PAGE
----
The Age of the Baby Boomers has spread to the housing boom.
According to Stage of Life (stageoflife.com), 36 percent of boomers will move when they become empty nesters. That number rises to 55 percent when they retire. Half of those who plan to move already know they want a smaller home that is more maintenance free. Of those who are unsure, another half think smaller and easier to maintain are high on their priority list.
In Northwest Indiana, those trends are translating into a large growth of smaller, ranch-style homes, townhomes, and paired cottages that are all designed with empty nesting and downsizing in mind.
Renee Egnatz is the property manager for Meyers Quality Homes, a division of Meyers Premier Properties. She works with many empty nesters who are determining the next stage of their home ownership.
Simplicity and Safety
“Empty nesters should look for simplified living in homes that are specific to their new needs and lifestyles,” Egnatz says. “For example, they should not have stairs to negotiate. Wider hallways and doors are also important.”
Even though empty nesters may be able to use stairs with no trouble today, that doesn’t mean they will be able to handle them in five or ten years, according to Pam Duke, sales associate with McFarland Homes.
“It’s important for empty nesters to think of tomorrow as well as today,” Duke says. “I try to help buyers think about their future, in relation to their home. Most do not want to move again in a few years, so planning for future needs is important.”
New home designs frequently include a step-in shower in one bathroom, and a standard bathtub in the other bathroom.
“A large walk-in shower is a must in the master bath as bathtubs become harder to get in and out of as you age,” Egnatz explains. “A bathtub in the second bath is a good idea for current use, or when the grandchildren visit. The tub should have grab bars to assist getting in and out.”
Maintenance-free is a high priority. The term can mean different things in various subdivisions, so empty nesters need to ask questions and understand what’s included.
“Most of our older buyers do not want to cut grass or shovel snow,” Duke says. “They want to be done with those chores. So they look at subdivisions where those services are provided for by their homeowners association.”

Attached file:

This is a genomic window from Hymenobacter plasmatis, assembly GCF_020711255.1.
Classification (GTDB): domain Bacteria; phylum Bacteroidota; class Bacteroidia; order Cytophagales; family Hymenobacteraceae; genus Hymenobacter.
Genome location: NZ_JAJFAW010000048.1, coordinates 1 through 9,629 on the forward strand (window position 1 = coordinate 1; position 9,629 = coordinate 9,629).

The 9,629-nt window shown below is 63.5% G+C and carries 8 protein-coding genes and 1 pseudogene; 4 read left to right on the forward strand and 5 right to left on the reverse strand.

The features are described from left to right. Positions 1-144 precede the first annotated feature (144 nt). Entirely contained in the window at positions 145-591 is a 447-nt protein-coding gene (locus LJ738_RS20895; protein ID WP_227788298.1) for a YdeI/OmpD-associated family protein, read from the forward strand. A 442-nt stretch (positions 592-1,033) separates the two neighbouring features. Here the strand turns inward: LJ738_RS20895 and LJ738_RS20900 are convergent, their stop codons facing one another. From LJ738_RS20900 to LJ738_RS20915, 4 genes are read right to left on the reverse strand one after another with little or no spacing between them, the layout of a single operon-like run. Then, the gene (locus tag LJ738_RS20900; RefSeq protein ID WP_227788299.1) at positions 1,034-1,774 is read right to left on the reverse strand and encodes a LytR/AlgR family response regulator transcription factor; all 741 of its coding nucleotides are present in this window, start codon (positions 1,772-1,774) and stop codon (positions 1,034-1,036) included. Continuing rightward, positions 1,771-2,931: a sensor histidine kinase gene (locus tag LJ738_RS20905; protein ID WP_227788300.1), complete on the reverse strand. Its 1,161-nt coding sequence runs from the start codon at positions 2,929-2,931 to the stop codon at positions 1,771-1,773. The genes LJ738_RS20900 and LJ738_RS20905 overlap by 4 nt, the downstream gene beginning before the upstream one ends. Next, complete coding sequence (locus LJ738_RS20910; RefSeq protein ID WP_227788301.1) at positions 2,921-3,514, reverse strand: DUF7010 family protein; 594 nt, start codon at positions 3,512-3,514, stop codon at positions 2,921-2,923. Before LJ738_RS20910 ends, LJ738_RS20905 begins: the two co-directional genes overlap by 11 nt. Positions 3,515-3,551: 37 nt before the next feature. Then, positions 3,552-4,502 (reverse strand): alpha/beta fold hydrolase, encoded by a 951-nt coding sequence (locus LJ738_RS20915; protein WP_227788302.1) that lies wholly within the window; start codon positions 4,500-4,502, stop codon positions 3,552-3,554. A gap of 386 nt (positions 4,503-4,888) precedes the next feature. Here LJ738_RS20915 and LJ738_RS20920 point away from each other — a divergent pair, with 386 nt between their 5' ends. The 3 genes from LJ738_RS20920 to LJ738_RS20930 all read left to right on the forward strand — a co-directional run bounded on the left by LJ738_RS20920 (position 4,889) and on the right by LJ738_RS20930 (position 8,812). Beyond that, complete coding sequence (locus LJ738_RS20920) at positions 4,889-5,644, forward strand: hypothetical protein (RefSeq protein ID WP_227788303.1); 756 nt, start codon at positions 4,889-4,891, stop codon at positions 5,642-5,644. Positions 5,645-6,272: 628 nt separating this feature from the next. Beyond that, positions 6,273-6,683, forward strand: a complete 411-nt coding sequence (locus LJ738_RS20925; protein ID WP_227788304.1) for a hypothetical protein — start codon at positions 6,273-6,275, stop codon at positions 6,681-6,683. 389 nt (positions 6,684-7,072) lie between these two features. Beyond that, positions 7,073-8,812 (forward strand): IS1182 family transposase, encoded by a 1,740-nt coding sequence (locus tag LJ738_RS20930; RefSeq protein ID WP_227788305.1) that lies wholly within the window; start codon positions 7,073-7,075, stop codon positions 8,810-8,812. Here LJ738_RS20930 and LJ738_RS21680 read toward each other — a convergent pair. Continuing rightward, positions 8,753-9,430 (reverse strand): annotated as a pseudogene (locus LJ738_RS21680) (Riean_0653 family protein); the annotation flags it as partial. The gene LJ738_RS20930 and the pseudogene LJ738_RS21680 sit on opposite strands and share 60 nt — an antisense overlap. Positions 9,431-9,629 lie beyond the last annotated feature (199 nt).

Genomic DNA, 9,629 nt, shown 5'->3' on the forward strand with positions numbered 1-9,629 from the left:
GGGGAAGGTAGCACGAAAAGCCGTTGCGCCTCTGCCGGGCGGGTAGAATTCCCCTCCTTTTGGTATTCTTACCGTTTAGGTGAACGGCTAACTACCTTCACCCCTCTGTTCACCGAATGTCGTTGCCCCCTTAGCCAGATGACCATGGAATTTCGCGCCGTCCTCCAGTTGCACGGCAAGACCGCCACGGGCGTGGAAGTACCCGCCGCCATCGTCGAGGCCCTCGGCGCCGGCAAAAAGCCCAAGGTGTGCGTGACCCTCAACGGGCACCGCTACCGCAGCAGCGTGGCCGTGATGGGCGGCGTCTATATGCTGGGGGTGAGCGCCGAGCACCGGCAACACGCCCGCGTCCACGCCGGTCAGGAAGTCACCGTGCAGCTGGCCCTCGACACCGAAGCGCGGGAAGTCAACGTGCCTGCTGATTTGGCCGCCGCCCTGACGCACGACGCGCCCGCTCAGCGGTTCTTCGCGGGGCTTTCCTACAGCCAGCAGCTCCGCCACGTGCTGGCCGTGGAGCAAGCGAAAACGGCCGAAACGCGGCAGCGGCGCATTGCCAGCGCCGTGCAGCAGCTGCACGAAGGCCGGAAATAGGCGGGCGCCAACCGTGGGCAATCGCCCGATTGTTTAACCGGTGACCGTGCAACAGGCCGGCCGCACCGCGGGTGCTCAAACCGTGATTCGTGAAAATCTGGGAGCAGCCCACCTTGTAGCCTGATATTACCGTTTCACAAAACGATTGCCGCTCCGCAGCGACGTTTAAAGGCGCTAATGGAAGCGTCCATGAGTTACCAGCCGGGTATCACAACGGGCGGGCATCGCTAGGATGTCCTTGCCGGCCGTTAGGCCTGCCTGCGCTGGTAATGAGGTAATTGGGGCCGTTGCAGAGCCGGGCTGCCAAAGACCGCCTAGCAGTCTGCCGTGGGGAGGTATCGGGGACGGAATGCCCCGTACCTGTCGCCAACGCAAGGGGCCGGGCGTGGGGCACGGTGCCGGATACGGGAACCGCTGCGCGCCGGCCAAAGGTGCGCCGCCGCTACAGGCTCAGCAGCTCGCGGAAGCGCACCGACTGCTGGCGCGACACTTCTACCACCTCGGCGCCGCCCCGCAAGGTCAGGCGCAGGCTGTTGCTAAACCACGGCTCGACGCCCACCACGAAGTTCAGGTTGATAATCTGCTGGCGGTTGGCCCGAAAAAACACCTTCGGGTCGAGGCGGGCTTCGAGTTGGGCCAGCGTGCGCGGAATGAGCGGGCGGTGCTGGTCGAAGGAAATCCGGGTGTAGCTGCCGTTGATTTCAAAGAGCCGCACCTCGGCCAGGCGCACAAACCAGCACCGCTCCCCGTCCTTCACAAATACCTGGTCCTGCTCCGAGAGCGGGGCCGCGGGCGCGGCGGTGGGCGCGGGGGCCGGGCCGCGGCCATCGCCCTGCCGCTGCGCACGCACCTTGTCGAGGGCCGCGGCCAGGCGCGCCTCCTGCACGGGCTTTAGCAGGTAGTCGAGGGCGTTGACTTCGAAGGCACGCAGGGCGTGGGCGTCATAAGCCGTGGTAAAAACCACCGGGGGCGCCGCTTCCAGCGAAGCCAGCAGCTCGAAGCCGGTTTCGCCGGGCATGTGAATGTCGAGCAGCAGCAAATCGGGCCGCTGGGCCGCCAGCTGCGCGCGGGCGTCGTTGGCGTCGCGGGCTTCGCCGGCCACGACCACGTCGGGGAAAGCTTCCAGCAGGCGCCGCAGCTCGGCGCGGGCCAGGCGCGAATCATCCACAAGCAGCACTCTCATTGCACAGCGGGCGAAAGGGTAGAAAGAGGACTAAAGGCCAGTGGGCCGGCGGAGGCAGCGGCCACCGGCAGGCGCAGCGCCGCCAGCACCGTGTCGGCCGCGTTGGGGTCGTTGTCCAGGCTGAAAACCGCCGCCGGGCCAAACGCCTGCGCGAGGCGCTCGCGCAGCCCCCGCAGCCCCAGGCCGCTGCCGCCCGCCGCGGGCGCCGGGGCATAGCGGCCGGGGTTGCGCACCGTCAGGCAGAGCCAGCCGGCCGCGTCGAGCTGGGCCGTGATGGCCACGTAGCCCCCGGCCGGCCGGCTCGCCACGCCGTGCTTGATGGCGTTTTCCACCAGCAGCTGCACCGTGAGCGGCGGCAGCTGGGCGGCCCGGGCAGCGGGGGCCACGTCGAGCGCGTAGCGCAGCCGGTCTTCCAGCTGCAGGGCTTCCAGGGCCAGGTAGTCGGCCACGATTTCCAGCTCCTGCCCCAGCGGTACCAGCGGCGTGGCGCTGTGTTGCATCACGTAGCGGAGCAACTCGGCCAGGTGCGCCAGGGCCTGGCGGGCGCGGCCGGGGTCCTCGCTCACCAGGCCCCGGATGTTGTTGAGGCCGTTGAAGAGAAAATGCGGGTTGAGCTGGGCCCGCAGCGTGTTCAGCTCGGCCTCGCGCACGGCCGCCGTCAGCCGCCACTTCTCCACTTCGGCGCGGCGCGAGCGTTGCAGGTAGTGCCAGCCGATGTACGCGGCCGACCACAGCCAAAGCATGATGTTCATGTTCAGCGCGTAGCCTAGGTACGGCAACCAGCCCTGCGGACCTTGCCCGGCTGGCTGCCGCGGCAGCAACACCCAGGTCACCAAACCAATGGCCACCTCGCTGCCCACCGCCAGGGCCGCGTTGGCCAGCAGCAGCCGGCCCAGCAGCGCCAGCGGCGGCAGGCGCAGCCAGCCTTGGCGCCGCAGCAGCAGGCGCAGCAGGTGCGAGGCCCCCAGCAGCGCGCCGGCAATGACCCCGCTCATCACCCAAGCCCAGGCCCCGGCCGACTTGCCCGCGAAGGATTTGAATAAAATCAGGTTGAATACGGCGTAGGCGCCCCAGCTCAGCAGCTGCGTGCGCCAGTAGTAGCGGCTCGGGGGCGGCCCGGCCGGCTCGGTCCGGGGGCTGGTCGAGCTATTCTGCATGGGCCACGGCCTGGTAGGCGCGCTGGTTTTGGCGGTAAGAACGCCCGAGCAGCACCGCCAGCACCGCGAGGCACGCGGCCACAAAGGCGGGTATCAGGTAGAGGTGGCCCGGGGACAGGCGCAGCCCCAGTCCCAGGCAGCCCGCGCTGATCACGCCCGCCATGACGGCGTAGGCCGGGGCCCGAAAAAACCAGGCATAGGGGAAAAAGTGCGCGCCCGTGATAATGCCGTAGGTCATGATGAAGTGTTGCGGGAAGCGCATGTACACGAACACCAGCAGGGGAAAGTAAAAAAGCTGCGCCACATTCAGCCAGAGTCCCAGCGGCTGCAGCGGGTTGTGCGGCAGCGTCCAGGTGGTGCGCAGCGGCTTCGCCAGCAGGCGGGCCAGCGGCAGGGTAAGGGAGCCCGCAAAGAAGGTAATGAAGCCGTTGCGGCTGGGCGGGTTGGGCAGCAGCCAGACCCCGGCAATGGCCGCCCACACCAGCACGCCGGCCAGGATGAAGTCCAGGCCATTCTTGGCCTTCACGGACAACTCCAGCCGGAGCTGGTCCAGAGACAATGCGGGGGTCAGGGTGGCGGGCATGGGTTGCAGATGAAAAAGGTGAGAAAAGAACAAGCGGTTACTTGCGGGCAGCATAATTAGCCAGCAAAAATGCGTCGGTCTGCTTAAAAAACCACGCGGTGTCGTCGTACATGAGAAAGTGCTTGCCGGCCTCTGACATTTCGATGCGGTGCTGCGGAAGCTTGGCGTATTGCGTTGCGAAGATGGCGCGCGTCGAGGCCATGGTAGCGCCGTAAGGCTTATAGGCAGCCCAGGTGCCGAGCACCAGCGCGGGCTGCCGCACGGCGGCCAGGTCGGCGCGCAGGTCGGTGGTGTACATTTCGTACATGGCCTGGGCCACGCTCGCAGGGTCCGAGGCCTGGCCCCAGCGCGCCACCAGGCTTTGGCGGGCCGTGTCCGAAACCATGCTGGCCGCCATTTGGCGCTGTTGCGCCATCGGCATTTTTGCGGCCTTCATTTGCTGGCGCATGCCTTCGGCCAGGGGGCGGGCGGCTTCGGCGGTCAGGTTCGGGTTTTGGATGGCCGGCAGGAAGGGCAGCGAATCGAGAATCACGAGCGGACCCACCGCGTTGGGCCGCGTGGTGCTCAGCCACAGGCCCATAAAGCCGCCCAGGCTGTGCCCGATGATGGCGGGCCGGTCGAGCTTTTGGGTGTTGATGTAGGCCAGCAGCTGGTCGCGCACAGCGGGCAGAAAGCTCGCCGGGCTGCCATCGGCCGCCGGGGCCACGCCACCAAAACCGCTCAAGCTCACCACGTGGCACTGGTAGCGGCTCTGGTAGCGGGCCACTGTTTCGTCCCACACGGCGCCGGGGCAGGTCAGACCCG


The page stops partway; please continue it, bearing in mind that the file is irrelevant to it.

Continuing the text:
But maintenance-free doesn’t mean the roof and gutters won’t need attention down the road.
“We always make sure our buyers understand what is included and what’s not,” Duke says. “A misunderstanding can lead to an unhappy situation, and we try hard to avoid that.”
“It is important for empty nesters to know what they are responsible for maintaining, and what their monthly homeowners association dues will be,” Egnatz adds. “They should keep in mind that they are homeowners. Although the outside maintenance is provided for them in their monthly dues, they will eventually have roofs to replace and other maintenance issues that are not covered by association fees.”
Most downsizing buyers want easy access to outdoors and a way to enjoy it, according to Egnatz.
“Patios or decks are important because they provide a nice space to sit outside and enjoy nature,” she says.
Duke adds that many of her buyers want a small space to garden and plant, even though they do not want to maintain grass.
“Flowers and small shrubs bring color and joy to many of our buyers,” she says. “There are many subdivisions where they can still tinker in the yard while being free of the larger, harder chores.”
One of the biggest surprises waiting for boomers is the new open concept designs that are featured in most new homes.
“Older people are used to homes built 30 or even 50 years ago,” Duke say. “Those designs had rigid room separation. Today’s designs emphasize open concepts through the kitchen, dining area, and into the living room.”
Many models have a totally open concept, while others have a partial open concept. Sales associates can explain and show buyers the different designs to help them find the right balance for their tastes.
Open concepts usually include wider hallways and door frames than older designs. That becomes a very important feature if someone needs to use a walker or a wheelchair in the future. Main doors, such as the front and garage entrances, are always 36 inches or wider. Bedroom and bathroom doors can be anywhere from 28 to 36 inches, based on the buyer’s preferences.
‘A Good Feeling’
The key for new home buyers is knowing what they want and what they need, today and tomorrow.
Richard and Shirley Dykstra purchased their first home in St. John from Meyers 14 years ago. They recently sold it and downsized into a smaller home only a few hundred feet away.
“Our first home was 3,500 square feet and had a lot of stairs,” Richard explains. “This new one is about 1,700 square feet and no stairs. As we aged, the stairs became harder to manage. We were happy with the builder and the location, so we worked with them on the new house.”
Shirley comments on the added value of downsizing.
“We went through a lot of stuff, gave a lot to our children, and donated more,” she says. “It was a good feeling to save our kids from having to go through all of that stuff and figure out what to do with it.”